Sat, Mar 24 2012 12:00 PM Posted By: Carlos R. Davalos
Henry Amigable stood with his back to a pale courthouse wall Wednesday. His chicly-bearded attorney at his side, Amigable wore the expression of a chastened little boy.
It wasn’t long ago the construction executive by trade was sharing expensive meals with players in the Sweetwater Union High School District. The people he dined with were in charge of making multimillion-dollar deals.
And the deals went his way, presumably making him and his employer a lot of money.
It was a fine life.
Then the DA’s Office raided his home at Christmas time.
Then in January he was accused of and charged with bribing those same officials with whom he broken bread.
He said he wasn’t guilty. There was no way he did what they were saying he did.
Maybe prosecuters believed him. On Wednesday they dismissed the felony bribery charges against him. As a result, Amigable pleaded guilty to violating an obscure education code. He also said he’s looking forward to cooperating with the prosecution.
In a roundabout way that’s what he appeared to be doing in the hallway that spring afternoon.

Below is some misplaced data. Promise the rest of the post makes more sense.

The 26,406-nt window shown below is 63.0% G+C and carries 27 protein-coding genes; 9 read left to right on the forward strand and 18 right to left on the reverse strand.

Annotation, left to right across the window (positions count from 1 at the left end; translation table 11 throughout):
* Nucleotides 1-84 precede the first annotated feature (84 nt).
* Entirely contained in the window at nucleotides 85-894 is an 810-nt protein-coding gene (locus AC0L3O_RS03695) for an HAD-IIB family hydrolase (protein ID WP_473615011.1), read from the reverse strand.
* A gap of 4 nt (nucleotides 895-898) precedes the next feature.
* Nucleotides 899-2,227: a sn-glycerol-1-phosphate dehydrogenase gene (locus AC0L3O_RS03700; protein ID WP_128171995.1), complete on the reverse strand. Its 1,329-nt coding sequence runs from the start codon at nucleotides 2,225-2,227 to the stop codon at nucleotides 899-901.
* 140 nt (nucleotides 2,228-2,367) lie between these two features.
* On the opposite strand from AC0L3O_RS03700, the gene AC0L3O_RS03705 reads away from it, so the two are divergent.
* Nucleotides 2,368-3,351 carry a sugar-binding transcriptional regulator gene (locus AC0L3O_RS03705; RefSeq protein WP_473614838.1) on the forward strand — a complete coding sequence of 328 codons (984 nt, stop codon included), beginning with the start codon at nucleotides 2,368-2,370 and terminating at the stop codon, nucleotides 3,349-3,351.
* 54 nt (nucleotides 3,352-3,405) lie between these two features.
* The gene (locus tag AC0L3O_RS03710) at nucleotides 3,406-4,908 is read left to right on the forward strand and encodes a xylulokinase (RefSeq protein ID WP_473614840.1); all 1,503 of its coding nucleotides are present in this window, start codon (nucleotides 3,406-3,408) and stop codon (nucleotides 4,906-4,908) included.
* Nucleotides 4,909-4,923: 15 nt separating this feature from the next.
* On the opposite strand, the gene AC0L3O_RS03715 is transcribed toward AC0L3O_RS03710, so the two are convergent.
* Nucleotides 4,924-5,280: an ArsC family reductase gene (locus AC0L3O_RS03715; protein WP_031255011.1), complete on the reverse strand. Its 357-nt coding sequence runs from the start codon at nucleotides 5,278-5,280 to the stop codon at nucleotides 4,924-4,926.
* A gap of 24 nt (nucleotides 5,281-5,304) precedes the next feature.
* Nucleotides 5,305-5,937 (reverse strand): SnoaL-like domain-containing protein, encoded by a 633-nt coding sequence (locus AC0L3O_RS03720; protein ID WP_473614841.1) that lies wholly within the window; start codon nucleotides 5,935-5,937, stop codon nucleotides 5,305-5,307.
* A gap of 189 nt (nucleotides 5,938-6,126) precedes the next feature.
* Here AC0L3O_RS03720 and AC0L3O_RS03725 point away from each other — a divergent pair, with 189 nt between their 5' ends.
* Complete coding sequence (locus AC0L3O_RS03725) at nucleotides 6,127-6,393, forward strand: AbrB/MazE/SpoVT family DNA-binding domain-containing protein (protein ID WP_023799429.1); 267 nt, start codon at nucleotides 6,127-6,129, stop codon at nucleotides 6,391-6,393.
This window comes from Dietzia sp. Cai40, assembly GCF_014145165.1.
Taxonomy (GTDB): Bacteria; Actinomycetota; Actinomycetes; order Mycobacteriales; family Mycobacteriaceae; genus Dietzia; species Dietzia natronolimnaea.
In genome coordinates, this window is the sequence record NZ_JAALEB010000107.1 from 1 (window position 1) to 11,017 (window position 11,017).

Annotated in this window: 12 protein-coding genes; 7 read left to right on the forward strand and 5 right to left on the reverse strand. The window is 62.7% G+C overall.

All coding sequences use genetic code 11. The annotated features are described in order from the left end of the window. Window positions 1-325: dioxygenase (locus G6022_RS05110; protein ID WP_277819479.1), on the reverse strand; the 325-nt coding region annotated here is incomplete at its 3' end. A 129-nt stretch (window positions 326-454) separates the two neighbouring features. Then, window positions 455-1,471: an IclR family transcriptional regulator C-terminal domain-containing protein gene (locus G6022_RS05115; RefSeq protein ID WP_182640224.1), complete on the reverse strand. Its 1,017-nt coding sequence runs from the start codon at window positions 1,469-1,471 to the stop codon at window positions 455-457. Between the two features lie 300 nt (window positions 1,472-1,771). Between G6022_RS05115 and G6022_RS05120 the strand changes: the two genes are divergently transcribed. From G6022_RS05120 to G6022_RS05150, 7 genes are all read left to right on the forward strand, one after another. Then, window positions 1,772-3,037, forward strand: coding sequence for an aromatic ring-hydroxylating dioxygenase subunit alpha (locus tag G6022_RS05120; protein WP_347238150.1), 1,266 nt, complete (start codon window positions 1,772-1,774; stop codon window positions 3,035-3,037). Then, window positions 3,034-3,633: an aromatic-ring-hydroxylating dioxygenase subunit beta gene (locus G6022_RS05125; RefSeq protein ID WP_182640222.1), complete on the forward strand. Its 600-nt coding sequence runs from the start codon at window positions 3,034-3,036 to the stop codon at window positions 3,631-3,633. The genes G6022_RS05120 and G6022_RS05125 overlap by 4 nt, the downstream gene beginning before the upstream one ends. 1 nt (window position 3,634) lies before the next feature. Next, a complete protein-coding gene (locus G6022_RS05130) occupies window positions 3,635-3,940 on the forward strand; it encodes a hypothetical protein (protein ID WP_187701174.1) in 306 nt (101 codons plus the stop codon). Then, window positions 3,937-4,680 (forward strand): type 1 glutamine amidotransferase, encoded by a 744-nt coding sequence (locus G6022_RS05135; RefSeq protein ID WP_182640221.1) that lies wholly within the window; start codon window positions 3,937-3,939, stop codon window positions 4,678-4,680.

The picture he painted was one of insatiable appetites. While attorneys for former district superintendent Jesus Gandara and current board member Pearl Quinones looked on, Amigable’s attorney said his client felt tremendous pressure to fulfill the wishes of board members. They wanted dinners — expensive ones it turns out — and theater tickets.
Wining and dining is a normal part of doing business in the private sector. Keep your clients happy and they’ll keep the contracts going your way. Disappoint them and, well, it was good doing business with you. That’s how business is done.
That’s the impression Amigable was under. The 47-year-old wanted to please so he did his best to fulfill the board members’ wishes. It wasn’t his job to fill out political forms and keep track of the electeds’ expenses. His job was to keep everyone happy, the school board and his bosses. He wasn’t intending to bribe anyone. That’s the story he painted.
And so the first casualty in what the District Attorney’s Office has characterized as the largest public corruption case of its kind has started off with a not guilty turned guilty plea, albeit to a lesser charge.
If Amigable continues to seek public contracts after this epsiode, he may need his head examined. If he changes careers, no one would blame him. Perhaps he’d consider a job as concierge at a grand local hotel. He appears to be talented at fulfilling the wishes of others.
© 2009 The Star-News